Five poems by Shannon Cuthbert


Sleep descends over this house

And leaves a blush

Of bruised fruit and eyeshadow,

A rich hidden flavor

Haunting the mirrors, and

Tinting the dreams of those who remain.

This house is vast

And many-winged as a meaningless hotel

Whose numbers ascend

Like a flock of crows.

I wear silk socks

That make my hair stand on end as I pace

And tread the threadbare carpet

With its maps and rivers

Of unnamed stains

And I want to tell the stories

Of each unnumbered room

And to pocket the people within

Like paintings.

To harvest in darkness

The spinning wheels that thread their minds

And turns air lavender,

A shade unmade in nature.


Bike riding, a small simple pleasure Like a cherry drop placed in the palm of a child. My bike has carved tracks In two continents conjoined, The sisters north and south. One white-haired with ice, cap of geese I smudge into smoke with my thumb. The other, gown embroidered into rivers, A pattern of vines and glass-eyed constrictors. From a bike there is poetry on each dusted road, You’ve seen it too, the way it transforms. All day under sun that poisons our blood We ride side by side, with hair and legs that blur Like lit candles held too close together.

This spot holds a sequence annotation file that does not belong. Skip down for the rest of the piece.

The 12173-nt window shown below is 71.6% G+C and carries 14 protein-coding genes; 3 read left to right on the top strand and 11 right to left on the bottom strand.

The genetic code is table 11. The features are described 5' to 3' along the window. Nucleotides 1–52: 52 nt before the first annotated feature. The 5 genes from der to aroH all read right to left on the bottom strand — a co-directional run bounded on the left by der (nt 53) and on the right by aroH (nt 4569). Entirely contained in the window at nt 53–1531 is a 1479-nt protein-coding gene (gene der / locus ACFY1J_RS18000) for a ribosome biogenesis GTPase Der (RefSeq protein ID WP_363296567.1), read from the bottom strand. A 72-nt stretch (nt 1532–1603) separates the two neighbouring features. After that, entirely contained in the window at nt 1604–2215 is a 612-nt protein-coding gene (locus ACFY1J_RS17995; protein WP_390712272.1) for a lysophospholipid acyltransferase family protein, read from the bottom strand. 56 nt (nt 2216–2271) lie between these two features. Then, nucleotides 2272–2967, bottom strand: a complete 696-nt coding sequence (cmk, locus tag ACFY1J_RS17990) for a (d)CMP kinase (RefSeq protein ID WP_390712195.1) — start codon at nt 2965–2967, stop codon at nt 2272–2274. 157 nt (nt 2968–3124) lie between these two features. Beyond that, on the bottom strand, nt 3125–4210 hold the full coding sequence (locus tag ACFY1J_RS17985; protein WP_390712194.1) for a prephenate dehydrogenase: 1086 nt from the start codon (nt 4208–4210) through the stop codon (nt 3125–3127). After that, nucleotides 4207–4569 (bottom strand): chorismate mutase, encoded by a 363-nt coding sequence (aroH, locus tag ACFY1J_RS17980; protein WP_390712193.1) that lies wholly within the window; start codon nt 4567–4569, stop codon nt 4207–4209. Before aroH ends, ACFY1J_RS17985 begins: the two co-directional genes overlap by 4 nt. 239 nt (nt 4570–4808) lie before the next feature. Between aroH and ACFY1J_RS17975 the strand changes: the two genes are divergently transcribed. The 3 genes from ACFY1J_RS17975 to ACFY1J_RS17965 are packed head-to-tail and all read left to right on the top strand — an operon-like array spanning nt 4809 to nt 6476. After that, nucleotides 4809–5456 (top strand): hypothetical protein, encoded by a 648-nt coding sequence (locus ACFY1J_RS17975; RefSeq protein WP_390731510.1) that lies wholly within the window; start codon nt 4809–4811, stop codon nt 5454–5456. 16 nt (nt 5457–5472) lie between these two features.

She wore a pantsuit for her second wedding,

And her father who spoke only of the church

In the voice of a child